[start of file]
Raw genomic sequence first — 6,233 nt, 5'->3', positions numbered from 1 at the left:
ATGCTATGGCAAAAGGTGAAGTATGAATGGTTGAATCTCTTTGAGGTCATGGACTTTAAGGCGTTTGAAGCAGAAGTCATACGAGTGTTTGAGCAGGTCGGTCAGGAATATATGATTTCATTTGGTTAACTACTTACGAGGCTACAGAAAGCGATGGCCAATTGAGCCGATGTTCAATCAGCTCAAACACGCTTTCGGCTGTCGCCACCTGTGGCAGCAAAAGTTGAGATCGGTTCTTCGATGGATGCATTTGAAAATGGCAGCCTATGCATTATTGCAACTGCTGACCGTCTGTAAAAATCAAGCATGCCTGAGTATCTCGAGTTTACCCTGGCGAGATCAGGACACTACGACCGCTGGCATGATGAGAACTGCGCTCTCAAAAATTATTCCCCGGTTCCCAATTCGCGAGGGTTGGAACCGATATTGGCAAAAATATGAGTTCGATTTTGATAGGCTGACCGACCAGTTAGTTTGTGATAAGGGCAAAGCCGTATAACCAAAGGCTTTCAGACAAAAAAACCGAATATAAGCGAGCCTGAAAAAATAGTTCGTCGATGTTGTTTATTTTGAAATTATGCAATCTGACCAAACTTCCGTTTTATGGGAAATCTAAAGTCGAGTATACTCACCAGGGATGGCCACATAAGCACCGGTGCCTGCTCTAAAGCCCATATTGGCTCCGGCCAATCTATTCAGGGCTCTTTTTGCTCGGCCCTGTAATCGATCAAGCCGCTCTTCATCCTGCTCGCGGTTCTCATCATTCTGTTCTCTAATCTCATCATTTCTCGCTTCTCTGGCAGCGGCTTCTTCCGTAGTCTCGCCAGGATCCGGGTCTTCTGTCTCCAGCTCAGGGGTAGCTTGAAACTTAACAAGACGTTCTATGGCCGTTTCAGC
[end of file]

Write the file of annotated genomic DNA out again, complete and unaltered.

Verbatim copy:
Raw genomic sequence first — 6,233 nt, 5'->3', positions numbered from 1 at the left:
ATGCTATGGCAAAAGGTGAAGTATGAATGGTTGAATCTCTTTGAGGTCATGGACTTTAAGGCGTTTGAAGCAGAAGTCATACGAGTGTTTGAGCAGGTCGGTCAGGAATATATGATTTCATTTGGTTAACTACTTACGAGGCTACAGAAAGCGATGGCCAATTGAGCCGATGTTCAATCAGCTCAAACACGCTTTCGGCTGTCGCCACCTGTGGCAGCAAAAGTTGAGATCGGTTCTTCGATGGATGCATTTGAAAATGGCAGCCTATGCATTATTGCAACTGCTGACCGTCTGTAAAAATCAAGCATGCCTGAGTATCTCGAGTTTACCCTGGCGAGATCAGGACACTACGACCGCTGGCATGATGAGAACTGCGCTCTCAAAAATTATTCCCCGGTTCCCAATTCGCGAGGGTTGGAACCGATATTGGCAAAAATATGAGTTCGATTTTGATAGGCTGACCGACCAGTTAGTTTGTGATAAGGGCAAAGCCGTATAACCAAAGGCTTTCAGACAAAAAAACCGAATATAAGCGAGCCTGAAAAAATAGTTCGTCGATGTTGTTTATTTTGAAATTATGCAATCTGACCAAACTTCCGTTTTATGGGAAATCTAAAGTCGAGTATACTCACCAGGGATGGCCACATAAGCACCGGTGCCTGCTCTAAAGCCCATATTGGCTCCGGCCAATCTATTCAGGGCTCTTTTTGCTCGGCCCTGTAATCGATCAAGCCGCTCTTCATCCTGCTCGCGGTTCTCATCATTCTGTTCTCTAATCTCATCATTTCTCGCTTCTCTGGCAGCGGCTTCTTCCGTAGTCTCGCCAGGATCCGGGTCTTCTGTCTCCAGCTCAGGGGTAGCTTGAAACTTAACAAGACGTTCTATGGCCGTTTCAGC